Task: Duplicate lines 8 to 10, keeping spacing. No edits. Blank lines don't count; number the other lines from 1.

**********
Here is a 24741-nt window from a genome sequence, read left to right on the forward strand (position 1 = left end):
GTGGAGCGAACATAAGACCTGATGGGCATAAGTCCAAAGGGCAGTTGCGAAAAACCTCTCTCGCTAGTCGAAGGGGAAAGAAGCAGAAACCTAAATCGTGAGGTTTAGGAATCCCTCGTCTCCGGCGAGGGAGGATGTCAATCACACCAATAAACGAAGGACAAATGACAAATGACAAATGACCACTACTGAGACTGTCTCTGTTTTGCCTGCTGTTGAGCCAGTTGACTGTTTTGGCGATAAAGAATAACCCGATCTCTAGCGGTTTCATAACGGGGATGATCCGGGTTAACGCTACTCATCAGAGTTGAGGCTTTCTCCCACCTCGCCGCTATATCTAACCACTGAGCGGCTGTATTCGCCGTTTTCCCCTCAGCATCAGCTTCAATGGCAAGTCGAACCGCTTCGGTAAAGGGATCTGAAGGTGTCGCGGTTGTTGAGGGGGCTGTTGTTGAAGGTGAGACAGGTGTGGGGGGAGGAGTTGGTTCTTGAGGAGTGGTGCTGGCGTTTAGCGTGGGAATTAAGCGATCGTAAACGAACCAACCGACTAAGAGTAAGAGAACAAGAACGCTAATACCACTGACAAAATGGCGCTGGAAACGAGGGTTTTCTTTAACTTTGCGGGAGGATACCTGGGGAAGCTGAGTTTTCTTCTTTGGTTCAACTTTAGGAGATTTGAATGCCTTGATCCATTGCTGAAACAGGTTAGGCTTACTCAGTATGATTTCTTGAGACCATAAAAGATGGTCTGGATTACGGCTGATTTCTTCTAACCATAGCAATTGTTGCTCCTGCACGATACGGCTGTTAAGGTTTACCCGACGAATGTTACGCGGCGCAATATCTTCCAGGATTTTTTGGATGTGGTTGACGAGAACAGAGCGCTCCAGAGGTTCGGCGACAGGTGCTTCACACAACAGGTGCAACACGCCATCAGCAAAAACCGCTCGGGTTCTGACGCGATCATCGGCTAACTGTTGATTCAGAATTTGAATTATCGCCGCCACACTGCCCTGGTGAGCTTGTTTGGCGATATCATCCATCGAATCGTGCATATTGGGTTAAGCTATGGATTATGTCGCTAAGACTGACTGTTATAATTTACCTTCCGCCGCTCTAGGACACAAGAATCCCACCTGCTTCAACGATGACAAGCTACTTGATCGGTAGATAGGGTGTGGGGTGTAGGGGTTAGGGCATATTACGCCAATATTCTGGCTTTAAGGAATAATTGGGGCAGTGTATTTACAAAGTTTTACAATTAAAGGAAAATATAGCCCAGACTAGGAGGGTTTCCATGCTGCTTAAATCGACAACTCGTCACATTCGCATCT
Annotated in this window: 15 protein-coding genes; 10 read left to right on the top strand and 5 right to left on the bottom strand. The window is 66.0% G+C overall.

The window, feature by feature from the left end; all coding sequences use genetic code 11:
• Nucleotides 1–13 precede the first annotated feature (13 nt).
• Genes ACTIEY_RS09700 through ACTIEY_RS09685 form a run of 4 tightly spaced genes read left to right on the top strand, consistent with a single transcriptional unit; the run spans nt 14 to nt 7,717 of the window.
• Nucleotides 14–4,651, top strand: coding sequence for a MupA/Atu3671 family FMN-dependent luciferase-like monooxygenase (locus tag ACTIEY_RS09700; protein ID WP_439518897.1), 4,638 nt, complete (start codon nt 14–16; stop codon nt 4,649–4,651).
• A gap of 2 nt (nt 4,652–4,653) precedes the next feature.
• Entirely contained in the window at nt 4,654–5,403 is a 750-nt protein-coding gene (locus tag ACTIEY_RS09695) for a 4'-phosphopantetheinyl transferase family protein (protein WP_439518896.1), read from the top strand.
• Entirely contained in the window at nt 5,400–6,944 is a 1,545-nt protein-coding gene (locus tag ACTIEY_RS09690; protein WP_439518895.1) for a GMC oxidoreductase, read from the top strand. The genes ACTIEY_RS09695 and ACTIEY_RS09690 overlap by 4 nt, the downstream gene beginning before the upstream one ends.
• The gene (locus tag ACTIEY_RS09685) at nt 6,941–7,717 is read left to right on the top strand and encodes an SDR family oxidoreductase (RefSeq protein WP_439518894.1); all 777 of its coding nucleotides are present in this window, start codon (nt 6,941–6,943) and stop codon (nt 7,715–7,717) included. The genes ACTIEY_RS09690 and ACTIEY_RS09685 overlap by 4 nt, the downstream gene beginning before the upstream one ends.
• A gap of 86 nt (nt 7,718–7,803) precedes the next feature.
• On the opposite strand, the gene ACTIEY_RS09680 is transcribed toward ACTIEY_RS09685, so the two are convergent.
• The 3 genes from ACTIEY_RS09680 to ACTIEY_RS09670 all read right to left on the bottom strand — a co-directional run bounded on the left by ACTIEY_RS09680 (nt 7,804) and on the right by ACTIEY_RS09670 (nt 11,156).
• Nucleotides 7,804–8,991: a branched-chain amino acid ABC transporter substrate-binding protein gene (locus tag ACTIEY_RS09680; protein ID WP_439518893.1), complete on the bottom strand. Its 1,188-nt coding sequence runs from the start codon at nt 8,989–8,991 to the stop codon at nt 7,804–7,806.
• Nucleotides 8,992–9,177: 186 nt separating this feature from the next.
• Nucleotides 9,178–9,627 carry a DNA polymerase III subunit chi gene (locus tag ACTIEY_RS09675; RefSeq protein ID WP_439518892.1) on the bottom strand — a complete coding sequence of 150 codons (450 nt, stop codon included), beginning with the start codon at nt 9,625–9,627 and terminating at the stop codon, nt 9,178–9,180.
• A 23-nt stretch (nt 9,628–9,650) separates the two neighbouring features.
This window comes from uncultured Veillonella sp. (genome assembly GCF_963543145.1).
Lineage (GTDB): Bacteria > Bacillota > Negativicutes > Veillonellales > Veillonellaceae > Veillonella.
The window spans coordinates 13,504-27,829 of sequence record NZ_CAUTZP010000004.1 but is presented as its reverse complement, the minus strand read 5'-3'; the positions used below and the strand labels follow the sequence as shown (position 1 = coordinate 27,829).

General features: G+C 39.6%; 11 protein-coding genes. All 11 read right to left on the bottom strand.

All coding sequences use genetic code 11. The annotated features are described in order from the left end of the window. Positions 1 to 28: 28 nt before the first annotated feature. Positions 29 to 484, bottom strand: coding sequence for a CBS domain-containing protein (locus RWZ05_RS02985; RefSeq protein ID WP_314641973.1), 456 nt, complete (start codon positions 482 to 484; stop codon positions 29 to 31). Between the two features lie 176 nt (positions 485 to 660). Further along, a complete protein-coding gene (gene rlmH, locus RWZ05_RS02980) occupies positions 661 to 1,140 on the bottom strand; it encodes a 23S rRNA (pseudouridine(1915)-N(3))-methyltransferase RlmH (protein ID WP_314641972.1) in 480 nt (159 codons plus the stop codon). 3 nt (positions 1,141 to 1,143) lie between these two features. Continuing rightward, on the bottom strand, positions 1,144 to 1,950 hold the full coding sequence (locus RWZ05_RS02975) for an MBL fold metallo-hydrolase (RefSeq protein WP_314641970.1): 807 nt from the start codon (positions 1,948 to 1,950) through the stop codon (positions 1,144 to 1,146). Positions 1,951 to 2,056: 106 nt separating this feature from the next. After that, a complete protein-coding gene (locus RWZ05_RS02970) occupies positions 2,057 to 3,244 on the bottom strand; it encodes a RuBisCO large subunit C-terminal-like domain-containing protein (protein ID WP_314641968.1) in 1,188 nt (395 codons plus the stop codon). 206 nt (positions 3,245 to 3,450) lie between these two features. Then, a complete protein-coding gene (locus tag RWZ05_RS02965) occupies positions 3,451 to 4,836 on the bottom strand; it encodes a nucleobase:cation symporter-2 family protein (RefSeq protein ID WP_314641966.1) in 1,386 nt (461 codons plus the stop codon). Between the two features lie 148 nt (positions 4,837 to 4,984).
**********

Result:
• A gap of 2 nt (nt 4,652–4,653) precedes the next feature.
• Entirely contained in the window at nt 4,654–5,403 is a 750-nt protein-coding gene (locus tag ACTIEY_RS09695) for a 4'-phosphopantetheinyl transferase family protein (protein WP_439518896.1), read from the top strand.
• Entirely contained in the window at nt 5,400–6,944 is a 1,545-nt protein-coding gene (locus tag ACTIEY_RS09690; protein WP_439518895.1) for a GMC oxidoreductase, read from the top strand. The genes ACTIEY_RS09695 and ACTIEY_RS09690 overlap by 4 nt, the downstream gene beginning before the upstream one ends.